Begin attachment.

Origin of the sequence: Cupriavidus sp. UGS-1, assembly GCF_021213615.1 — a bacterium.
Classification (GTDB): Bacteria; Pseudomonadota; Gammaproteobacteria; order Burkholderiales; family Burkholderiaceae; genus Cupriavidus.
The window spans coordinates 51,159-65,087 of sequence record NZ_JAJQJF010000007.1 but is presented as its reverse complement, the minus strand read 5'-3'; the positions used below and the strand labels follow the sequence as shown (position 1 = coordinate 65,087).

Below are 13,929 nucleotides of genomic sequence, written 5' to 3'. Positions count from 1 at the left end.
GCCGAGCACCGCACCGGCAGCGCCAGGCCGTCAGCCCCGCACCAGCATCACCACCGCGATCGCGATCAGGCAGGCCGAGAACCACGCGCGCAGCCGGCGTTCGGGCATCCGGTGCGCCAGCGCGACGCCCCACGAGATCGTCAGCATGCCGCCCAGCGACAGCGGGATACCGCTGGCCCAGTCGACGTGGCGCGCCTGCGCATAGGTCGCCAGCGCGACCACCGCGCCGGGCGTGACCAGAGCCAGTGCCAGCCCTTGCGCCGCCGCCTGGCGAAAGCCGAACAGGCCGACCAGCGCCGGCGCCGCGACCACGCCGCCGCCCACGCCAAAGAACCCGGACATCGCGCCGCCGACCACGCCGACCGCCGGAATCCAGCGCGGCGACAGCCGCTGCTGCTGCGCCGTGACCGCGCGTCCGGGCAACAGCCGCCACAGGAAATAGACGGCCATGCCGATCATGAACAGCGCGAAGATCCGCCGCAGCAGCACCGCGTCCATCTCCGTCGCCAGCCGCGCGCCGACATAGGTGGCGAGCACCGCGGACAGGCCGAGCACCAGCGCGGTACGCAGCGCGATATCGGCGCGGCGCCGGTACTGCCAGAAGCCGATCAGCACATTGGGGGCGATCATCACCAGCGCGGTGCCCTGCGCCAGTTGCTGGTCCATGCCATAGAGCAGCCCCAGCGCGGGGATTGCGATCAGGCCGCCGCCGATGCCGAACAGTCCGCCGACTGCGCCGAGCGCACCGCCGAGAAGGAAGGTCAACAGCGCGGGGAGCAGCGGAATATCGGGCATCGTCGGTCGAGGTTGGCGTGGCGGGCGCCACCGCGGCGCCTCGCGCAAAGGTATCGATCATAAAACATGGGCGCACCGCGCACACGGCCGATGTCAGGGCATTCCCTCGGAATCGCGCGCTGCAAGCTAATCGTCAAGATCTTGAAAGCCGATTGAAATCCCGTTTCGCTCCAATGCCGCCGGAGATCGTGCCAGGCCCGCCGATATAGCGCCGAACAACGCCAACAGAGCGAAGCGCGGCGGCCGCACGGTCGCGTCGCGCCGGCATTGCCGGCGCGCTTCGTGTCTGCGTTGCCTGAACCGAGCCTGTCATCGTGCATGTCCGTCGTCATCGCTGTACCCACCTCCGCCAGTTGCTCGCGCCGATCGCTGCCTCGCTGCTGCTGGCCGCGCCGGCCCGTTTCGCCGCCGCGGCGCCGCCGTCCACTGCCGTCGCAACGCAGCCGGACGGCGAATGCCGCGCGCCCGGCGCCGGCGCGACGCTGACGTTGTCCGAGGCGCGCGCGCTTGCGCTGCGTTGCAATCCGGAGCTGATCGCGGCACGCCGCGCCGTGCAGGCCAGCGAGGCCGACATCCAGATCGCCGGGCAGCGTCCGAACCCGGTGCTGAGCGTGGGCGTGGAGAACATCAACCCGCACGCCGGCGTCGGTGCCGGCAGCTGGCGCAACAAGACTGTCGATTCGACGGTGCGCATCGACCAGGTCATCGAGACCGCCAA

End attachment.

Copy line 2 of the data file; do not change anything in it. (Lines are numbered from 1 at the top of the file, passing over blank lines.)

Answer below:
Classification (GTDB): Bacteria; Pseudomonadota; Gammaproteobacteria; order Burkholderiales; family Burkholderiaceae; genus Cupriavidus.